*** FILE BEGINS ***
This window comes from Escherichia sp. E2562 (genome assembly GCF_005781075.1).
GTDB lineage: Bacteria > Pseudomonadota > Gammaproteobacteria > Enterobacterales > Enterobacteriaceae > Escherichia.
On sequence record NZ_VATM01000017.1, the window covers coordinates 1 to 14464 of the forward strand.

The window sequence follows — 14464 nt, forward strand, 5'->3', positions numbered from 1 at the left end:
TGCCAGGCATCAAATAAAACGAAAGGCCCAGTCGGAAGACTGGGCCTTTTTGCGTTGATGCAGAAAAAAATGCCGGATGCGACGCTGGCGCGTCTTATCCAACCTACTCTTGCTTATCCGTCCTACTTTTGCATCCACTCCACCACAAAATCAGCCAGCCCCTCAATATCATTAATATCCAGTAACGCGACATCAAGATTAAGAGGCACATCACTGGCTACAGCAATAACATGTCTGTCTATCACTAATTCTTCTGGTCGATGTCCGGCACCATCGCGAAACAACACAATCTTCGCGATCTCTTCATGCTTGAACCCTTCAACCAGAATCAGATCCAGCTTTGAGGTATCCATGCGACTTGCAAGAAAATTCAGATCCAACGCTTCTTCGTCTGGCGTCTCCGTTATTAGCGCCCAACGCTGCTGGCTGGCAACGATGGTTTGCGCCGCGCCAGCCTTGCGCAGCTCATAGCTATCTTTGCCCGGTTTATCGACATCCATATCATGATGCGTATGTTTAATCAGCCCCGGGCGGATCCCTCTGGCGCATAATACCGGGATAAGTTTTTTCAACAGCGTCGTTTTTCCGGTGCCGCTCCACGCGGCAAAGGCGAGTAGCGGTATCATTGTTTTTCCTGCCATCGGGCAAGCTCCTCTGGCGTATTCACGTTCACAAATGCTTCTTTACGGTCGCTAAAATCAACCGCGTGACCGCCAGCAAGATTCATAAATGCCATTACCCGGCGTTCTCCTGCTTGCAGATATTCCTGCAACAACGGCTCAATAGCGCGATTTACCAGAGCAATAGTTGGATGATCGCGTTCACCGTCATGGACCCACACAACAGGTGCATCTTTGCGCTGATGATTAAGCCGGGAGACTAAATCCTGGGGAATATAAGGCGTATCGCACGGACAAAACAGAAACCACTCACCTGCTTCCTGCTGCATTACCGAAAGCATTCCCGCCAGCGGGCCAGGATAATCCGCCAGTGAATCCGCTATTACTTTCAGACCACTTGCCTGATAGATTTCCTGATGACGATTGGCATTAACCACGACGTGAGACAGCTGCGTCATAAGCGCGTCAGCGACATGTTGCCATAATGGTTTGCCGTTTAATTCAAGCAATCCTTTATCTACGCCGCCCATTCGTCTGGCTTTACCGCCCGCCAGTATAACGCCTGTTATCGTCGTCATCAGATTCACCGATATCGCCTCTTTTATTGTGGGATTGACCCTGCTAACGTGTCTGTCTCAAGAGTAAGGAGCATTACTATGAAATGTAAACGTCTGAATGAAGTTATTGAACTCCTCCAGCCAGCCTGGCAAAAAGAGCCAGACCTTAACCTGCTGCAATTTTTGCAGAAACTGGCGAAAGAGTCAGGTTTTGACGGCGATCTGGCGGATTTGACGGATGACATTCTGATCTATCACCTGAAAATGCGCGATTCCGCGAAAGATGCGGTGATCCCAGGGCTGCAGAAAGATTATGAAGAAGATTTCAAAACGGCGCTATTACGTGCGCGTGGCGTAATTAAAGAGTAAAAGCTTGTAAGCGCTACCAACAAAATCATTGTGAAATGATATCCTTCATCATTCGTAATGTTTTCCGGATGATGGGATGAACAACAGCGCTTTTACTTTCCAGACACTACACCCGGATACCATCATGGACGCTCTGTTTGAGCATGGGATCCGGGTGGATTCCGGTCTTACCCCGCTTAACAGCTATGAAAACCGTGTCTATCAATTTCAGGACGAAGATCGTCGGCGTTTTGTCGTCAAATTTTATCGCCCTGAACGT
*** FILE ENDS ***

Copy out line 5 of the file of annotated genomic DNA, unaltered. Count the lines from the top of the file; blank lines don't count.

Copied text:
TGCCAGGCATCAAATAAAACGAAAGGCCCAGTCGGAAGACTGGGCCTTTTTGCGTTGATGCAGAAAAAAATGCCGGATGCGACGCTGGCGCGTCTTATCCAACCTACTCTTGCTTATCCGTCCTACTTTTGCATCCACTCCACCACAAAATCAGCCAGCCCCTCAATATCATTAATATCCAGTAACGCGACATCAAGATTAAGAGGCACATCACTGGCTACAGCAATAACATGTCTGTCTATCACTAATTCTTCTGGTCGATGTCCGGCACCATCGCGAAACAACACAATCTTCGCGATCTCTTCATGCTTGAACCCTTCAACCAGAATCAGATCCAGCTTTGAGGTATCCATGCGACTTGCAAGAAAATTCAGATCCAACGCTTCTTCGTCTGGCGTCTCCGTTATTAGCGCCCAACGCTGCTGGCTGGCAACGATGGTTTGCGCCGCGCCAGCCTTGCGCAGCTCATAGCTATCTTTGCCCGGTTTATCGACATCCATATCATGATGCGTATGTTTAATCAGCCCCGGGCGGATCCCTCTGGCGCATAATACCGGGATAAGTTTTTTCAACAGCGTCGTTTTTCCGGTGCCGCTCCACGCGGCAAAGGCGAGTAGCGGTATCATTGTTTTTCCTGCCATCGGGCAAGCTCCTCTGGCGTATTCACGTTCACAAATGCTTCTTTACGGTCGCTAAAATCAACCGCGTGACCGCCAGCAAGATTCATAAATGCCATTACCCGGCGTTCTCCTGCTTGCAGATATTCCTGCAACAACGGCTCAATAGCGCGATTTACCAGAGCAATAGTTGGATGATCGCGTTCACCGTCATGGACCCACACAACAGGTGCATCTTTGCGCTGATGATTAAGCCGGGAGACTAAATCCTGGGGAATATAAGGCGTATCGCACGGACAAAACAGAAACCACTCACCTGCTTCCTGCTGCATTACCGAAAGCATTCCCGCCAGCGGGCCAGGATAATCCGCCAGTGAATCCGCTATTACTTTCAGACCACTTGCCTGATAGATTTCCTGATGACGATTGGCATTAACCACGACGTGAGACAGCTGCGTCATAAGCGCGTCAGCGACATGTTGCCATAATGGTTTGCCGTTTAATTCAAGCAATCCTTTATCTACGCCGCCCATTCGTCTGGCTTTACCGCCCGCCAGTATAACGCCTGTTATCGTCGTCATCAGATTCACCGATATCGCCTCTTTTATTGTGGGATTGACCCTGCTAACGTGTCTGTCTCAAGAGTAAGGAGCATTACTATGAAATGTAAACGTCTGAATGAAGTTATTGAACTCCTCCAGCCAGCCTGGCAAAAAGAGCCAGACCTTAACCTGCTGCAATTTTTGCAGAAACTGGCGAAAGAGTCAGGTTTTGACGGCGATCTGGCGGATTTGACGGATGACATTCTGATCTATCACCTGAAAATGCGCGATTCCGCGAAAGATGCGGTGATCCCAGGGCTGCAGAAAGATTATGAAGAAGATTTCAAAACGGCGCTATTACGTGCGCGTGGCGTAATTAAAGAGTAAAAGCTTGTAAGCGCTACCAACAAAATCATTGTGAAATGATATCCTTCATCATTCGTAATGTTTTCCGGATGATGGGATGAACAACAGCGCTTTTACTTTCCAGACACTACACCCGGATACCATCATGGACGCTCTGTTTGAGCATGGGATCCGGGTGGATTCCGGTCTTACCCCGCTTAACAGCTATGAAAACCGTGTCTATCAATTTCAGGACGAAGATCGTCGGCGTTTTGTCGTCAAATTTTATCGCCCTGAACGT